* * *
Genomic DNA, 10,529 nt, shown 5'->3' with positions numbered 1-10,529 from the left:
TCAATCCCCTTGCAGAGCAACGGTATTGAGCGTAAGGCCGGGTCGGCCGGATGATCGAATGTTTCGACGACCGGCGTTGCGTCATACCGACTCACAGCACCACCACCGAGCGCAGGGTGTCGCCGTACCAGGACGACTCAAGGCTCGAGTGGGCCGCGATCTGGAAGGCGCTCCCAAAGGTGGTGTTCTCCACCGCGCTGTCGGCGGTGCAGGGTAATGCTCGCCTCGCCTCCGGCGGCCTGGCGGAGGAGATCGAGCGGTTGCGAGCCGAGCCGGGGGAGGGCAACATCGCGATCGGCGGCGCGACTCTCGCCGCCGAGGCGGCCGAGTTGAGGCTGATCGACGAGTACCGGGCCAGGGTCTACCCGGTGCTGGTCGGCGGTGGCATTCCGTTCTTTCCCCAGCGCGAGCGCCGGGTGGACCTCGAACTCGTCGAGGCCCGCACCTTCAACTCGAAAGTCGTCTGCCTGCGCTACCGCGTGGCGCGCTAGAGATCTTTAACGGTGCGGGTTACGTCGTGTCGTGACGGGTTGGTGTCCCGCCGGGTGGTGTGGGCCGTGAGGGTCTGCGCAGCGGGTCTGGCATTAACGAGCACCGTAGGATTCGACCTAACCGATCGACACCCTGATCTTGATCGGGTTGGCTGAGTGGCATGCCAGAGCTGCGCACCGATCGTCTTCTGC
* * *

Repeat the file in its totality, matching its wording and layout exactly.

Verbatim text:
Genomic DNA, 10,529 nt, shown 5'->3' with positions numbered 1-10,529 from the left:
TCAATCCCCTTGCAGAGCAACGGTATTGAGCGTAAGGCCGGGTCGGCCGGATGATCGAATGTTTCGACGACCGGCGTTGCGTCATACCGACTCACAGCACCACCACCGAGCGCAGGGTGTCGCCGTACCAGGACGACTCAAGGCTCGAGTGGGCCGCGATCTGGAAGGCGCTCCCAAAGGTGGTGTTCTCCACCGCGCTGTCGGCGGTGCAGGGTAATGCTCGCCTCGCCTCCGGCGGCCTGGCGGAGGAGATCGAGCGGTTGCGAGCCGAGCCGGGGGAGGGCAACATCGCGATCGGCGGCGCGACTCTCGCCGCCGAGGCGGCCGAGTTGAGGCTGATCGACGAGTACCGGGCCAGGGTCTACCCGGTGCTGGTCGGCGGTGGCATTCCGTTCTTTCCCCAGCGCGAGCGCCGGGTGGACCTCGAACTCGTCGAGGCCCGCACCTTCAACTCGAAAGTCGTCTGCCTGCGCTACCGCGTGGCGCGCTAGAGATCTTTAACGGTGCGGGTTACGTCGTGTCGTGACGGGTTGGTGTCCCGCCGGGTGGTGTGGGCCGTGAGGGTCTGCGCAGCGGGTCTGGCATTAACGAGCACCGTAGGATTCGACCTAACCGATCGACACCCTGATCTTGATCGGGTTGGCTGAGTGGCATGCCAGAGCTGCGCACCGATCGTCTTCTGC